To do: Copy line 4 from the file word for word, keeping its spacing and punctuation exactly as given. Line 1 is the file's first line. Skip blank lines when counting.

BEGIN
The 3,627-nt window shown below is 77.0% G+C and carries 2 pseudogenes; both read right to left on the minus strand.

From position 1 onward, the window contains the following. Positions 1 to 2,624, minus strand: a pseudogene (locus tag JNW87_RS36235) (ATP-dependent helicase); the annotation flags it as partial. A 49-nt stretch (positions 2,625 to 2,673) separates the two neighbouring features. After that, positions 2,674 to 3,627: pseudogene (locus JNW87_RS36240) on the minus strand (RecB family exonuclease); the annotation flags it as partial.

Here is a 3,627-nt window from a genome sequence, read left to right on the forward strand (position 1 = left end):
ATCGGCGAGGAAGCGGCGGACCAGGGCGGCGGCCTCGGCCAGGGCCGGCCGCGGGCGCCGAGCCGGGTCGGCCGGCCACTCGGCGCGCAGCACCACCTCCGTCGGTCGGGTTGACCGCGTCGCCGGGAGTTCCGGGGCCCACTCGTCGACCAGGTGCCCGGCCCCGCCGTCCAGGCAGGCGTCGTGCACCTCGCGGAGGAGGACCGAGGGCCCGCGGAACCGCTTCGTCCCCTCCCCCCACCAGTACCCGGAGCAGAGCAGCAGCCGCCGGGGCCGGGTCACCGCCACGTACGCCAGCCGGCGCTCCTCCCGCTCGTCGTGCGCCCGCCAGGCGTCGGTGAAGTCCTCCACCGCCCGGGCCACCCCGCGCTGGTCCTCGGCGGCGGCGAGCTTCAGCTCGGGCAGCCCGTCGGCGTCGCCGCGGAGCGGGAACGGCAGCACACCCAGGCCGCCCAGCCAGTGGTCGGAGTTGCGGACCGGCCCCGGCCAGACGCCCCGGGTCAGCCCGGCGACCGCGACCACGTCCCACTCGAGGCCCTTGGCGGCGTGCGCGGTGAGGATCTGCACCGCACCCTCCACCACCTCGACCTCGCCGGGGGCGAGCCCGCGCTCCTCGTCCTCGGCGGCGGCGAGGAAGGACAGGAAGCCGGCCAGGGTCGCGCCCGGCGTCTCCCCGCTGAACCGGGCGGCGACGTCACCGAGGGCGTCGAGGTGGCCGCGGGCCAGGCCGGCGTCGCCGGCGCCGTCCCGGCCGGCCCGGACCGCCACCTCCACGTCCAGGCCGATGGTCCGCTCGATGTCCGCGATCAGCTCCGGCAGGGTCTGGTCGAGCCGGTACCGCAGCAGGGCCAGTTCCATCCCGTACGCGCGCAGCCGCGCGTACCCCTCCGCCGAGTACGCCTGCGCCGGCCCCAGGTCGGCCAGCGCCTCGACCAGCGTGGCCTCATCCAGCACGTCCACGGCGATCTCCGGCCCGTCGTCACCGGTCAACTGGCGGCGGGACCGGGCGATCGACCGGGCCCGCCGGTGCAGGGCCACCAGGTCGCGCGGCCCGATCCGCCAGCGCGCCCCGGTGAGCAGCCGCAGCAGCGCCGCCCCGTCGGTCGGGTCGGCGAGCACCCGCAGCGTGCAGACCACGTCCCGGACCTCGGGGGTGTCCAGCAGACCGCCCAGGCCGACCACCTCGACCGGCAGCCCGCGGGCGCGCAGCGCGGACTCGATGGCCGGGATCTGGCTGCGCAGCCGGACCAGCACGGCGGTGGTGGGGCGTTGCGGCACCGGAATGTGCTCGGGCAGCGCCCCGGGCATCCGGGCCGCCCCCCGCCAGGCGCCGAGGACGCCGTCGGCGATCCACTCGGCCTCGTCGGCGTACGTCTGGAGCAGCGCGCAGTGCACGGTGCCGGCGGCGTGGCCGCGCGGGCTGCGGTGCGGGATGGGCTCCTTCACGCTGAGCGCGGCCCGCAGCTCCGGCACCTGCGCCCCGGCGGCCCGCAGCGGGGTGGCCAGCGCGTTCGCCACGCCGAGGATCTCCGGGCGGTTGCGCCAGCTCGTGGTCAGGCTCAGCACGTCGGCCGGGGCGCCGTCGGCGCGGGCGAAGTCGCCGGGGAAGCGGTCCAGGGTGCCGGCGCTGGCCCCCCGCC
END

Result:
ATCGGCGAGGAAGCGGCGGACCAGGGCGGCGGCCTCGGCCAGGGCCGGCCGCGGGCGCCGAGCCGGGTCGGCCGGCCACTCGGCGCGCAGCACCACCTCCGTCGGTCGGGTTGACCGCGTCGCCGGGAGTTCCGGGGCCCACTCGTCGACCAGGTGCCCGGCCCCGCCGTCCAGGCAGGCGTCGTGCACCTCGCGGAGGAGGACCGAGGGCCCGCGGAACCGCTTCGTCCCCTCCCCCCACCAGTACCCGGAGCAGAGCAGCAGCCGCCGGGGCCGGGTCACCGCCACGTACGCCAGCCGGCGCTCCTCCCGCTCGTCGTGCGCCCGCCAGGCGTCGGTGAAGTCCTCCACCGCCCGGGCCACCCCGCGCTGGTCCTCGGCGGCGGCGAGCTTCAGCTCGGGCAGCCCGTCGGCGTCGCCGCGGAGCGGGAACGGCAGCACACCCAGGCCGCCCAGCCAGTGGTCGGAGTTGCGGACCGGCCCCGGCCAGACGCCCCGGGTCAGCCCGGCGACCGCGACCACGTCCCACTCGAGGCCCTTGGCGGCGTGCGCGGTGAGGATCTGCACCGCACCCTCCACCACCTCGACCTCGCCGGGGGCGAGCCCGCGCTCCTCGTCCTCGGCGGCGGCGAGGAAGGACAGGAAGCCGGCCAGGGTCGCGCCCGGCGTCTCCCCGCTGAACCGGGCGGCGACGTCACCGAGGGCGTCGAGGTGGCCGCGGGCCAGGCCGGCGTCGCCGGCGCCGTCCCGGCCGGCCCGGACCGCCACCTCCACGTCCAGGCCGATGGTCCGCTCGATGTCCGCGATCAGCTCCGGCAGGGTCTGGTCGAGCCGGTACCGCAGCAGGGCCAGTTCCATCCCGTACGCGCGCAGCCGCGCGTACCCCTCCGCCGAGTACGCCTGCGCCGGCCCCAGGTCGGCCAGCGCCTCGACCAGCGTGGCCTCATCCAGCACGTCCACGGCGATCTCCGGCCCGTCGTCACCGGTCAACTGGCGGCGGGACCGGGCGATCGACCGGGCCCGCCGGTGCAGGGCCACCAGGTCGCGCGGCCCGATCCGCCAGCGCGCCCCGGTGAGCAGCCGCAGCAGCGCCGCCCCGTCGGTCGGGTCGGCGAGCACCCGCAGCGTGCAGACCACGTCCCGGACCTCGGGGGTGTCCAGCAGACCGCCCAGGCCGACCACCTCGACCGGCAGCCCGCGGGCGCGCAGCGCGGACTCGATGGCCGGGATCTGGCTGCGCAGCCGGACCAGCACGGCGGTGGTGGGGCGTTGCGGCACCGGAATGTGCTCGGGCAGCGCCCCGGGCATCCGGGCCGCCCCCCGCCAGGCGCCGAGGACGCCGTCGGCGATCCACTCGGCCTCGTCGGCGTACGTCTGGAGCAGCGCGCAGTGCACGGTGCCGGCGGCGTGGCCGCGCGGGCTGCGGTGCGGGATGGGCTCCTTCACGCTGAGCGCGGCCCGCAGCTCCGGCACCTGCGCCCCGGCGGCCCGCAGCGGGGTGGCCAGCGCGTTCGCCACGCCGAGGATCTCCGGGCGGTTGCGCCAGCTCGTGGTCAGGCTCAGCACGTCGGCCGGGGCGCCGTCGGCGCGGGCGAAGTCGCCGGGGAAGCGGTCCAGGGTGCCGGCGCTGGCCCCCCGCC